STILL OPPOSED TO EUPHEMIZING DISABLED PEOPLE BY NORMALIZING OUR SUICIDES THROUGH LANGUAGE
I’m still disabled, still degenerating, and still filled with joie de crip, but even if I weren’t, I still wouldn’t be buying the double-speak that calls my suicide “a rational choice,” “death with dignity,” and “ending my life on my own terms,” while a (seemingly) nondisabled person’s suicide is “a public health problem.”
The terms we use in talking about an issue set the terms of the debate. Suicide is a public health problem. Distorting that through
sophistry marketing language feeds suicide contagion.
September 10 is World Suicide Prevention Day. But for a disabled person like me, it’s just not my day. Literally.
What would be a “threat of self-harm” for you, is a “personal choice” for me.
What calls for an intervention for you, calls for a pre-suicide party for me.
Your movie is It’s a Wonderful Life. My movie is It’s a Wonderful Death.
When it comes to people like me, suicide is rapidly becoming normalized. Or more exactly, suicide is being erased through re-branding. “It’s not ‘suicide’! It’s ‘ending your life on your own terms’!”
But I want a great pre-end of life. I want to live on my own terms.
People say to my face, “I could never live like that.”
I do live “like that.”
I’m getting more “like that,” right now.
Here’s what assistance in living allowed me to do on my own terms.
Spoiler Alert: None of them involved committing suicide.
1. I aced toddlerhood. The lack of walking made my toddle top-notch.
The author and her older brother.
2. I had an unusually good pre-school/kindergarten experience in that my early education was educational.
Ingrid Tischer on the day of her kindergarten graduation in Greece, New York, circa 1969. She is wearing a rainbow vest and skirt sewn by her mom. Note the clutching of the diploma and school-bestowed book-bag, and anxious expression — all indicate a future in literary fiction writing and nonprofit fundraising.
3. I wore a Milwaukee back brace from when I was 4 until I was 13, when I had a full spinal fusion and walked my 8th-grade graduation in a body cast. Then I sat down, because a body cast is f&*king heavy.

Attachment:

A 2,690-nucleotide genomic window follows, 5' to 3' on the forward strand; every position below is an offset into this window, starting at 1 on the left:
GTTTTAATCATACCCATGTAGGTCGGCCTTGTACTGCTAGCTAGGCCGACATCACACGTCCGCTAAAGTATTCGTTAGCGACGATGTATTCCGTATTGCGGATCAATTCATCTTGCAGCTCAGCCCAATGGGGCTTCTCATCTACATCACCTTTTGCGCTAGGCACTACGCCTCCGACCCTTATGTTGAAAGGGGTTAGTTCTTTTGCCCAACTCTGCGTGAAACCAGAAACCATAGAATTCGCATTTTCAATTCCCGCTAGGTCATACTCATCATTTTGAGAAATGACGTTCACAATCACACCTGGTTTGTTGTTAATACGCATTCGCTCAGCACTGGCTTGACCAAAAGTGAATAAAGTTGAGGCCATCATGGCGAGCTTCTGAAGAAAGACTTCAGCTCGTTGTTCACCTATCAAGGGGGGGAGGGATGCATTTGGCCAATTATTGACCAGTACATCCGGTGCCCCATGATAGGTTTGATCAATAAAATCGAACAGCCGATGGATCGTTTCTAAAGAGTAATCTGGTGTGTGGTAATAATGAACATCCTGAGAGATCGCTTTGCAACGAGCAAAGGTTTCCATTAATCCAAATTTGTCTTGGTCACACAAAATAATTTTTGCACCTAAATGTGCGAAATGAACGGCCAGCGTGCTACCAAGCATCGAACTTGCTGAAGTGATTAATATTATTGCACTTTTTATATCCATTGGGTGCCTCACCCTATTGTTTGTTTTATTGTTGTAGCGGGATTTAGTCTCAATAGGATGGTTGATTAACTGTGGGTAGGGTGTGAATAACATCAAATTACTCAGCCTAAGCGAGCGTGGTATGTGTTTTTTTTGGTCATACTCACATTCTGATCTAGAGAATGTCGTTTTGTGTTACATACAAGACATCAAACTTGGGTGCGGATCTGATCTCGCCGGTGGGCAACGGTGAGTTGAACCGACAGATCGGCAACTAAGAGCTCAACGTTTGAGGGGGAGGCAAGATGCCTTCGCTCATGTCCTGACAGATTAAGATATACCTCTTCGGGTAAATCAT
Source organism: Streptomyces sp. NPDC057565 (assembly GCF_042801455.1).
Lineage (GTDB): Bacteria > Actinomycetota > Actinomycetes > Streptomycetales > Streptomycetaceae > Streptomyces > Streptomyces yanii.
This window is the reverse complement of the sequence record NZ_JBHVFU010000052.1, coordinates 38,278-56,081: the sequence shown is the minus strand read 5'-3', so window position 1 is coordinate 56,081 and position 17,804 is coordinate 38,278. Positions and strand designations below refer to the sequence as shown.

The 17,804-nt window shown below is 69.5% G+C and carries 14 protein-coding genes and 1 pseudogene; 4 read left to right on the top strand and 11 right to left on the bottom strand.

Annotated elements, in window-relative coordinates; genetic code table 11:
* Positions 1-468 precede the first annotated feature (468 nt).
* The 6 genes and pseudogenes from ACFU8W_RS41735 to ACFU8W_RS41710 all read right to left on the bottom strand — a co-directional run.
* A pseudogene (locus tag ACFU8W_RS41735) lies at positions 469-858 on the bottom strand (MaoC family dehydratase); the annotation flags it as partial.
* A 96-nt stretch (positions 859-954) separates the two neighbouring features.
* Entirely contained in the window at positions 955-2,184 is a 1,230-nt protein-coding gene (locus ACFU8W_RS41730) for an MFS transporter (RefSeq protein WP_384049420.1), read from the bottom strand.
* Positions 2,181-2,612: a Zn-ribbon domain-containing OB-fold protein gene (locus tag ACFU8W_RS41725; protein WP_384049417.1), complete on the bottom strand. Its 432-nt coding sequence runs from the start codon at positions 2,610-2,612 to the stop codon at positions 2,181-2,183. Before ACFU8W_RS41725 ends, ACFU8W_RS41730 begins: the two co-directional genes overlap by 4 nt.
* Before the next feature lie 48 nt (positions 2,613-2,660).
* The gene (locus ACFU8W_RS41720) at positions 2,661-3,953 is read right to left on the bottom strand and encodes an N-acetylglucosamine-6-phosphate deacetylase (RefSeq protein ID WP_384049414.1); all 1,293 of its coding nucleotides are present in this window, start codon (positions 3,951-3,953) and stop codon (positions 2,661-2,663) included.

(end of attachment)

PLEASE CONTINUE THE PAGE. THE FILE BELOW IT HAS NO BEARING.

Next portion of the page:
Milwaukee back-brace used to treat scoliosis, or curvature of the spine. Photo courtesy of the Smithsonian, National Museum of American History.
4. I attended and (eventually) graduated from The American University in DC with a degree in Philosophy. In the 80s, it was pre-ADA and The Stigma was strong in me so I dealt with my disability through denial, drinking, and not dealing with a nagging demi-depression. But it was a good time, as well, because although I was losing physical strength, my friends helped me do whatever I needed to do.
My college yearbook photo, from 1986. That is some 80s hair and I’m pretty sure that was my typical “vintage” sweater, complete with a musty smell and a few discreet holes.
5. I managed to move to San Francisco in 1991 — FRIENDS, again — and I slowly put together a life that in many ways grew out of being a volunteer and then Administrative Manager at the now-defunct Women’s Needs Center, part of the Haight Ashbury Free Clinics. The queer and/or women of color there showed me through the power of their example how to — finally — recognize the political nature of my identity as a disabled woman.
6. Shortly after getting the WNC job, I landed in the ICU for a week with the effects of undiagnosed respiratory failure and was nearly killed by well-meant oxygen. All the headaches, exhaustion, and depression for 15+ years? Much of it was from untreated sleep apnea and limited lung capacity. In 1993 as a skinny 27 year-old woman, I was a very early adopter of the Respironics Bi-Pap S/T. Back then, NO ONE my age/gender had one.
7. Yada yada, much ground lost, function-wise, one very painful end of a relationship, some serious barriers to work, too may deaths of friends, and not getting ONE literary agent to take my novel on, and…I got married and got The Career Job. Right now, I’m feeling what could be (mild) depression. It could be related to my neuromuscular disease. It could be stress from living in a barrier-filled world. It could be menopause. It could be going to memorial services for people who killed themselves where there’s a ringing silence about their pain. It could be all of that. It’s a problem. The solution, however, will not be suicide.
My husband, Ken Stein, and I at the Berkeley protest we helped organize in June 2016 against the disability suicide movie “Me Before You.” Ken’s sign is our wedding photo that expresses, “Better wed than dead.”
So, just to be absolutely clear: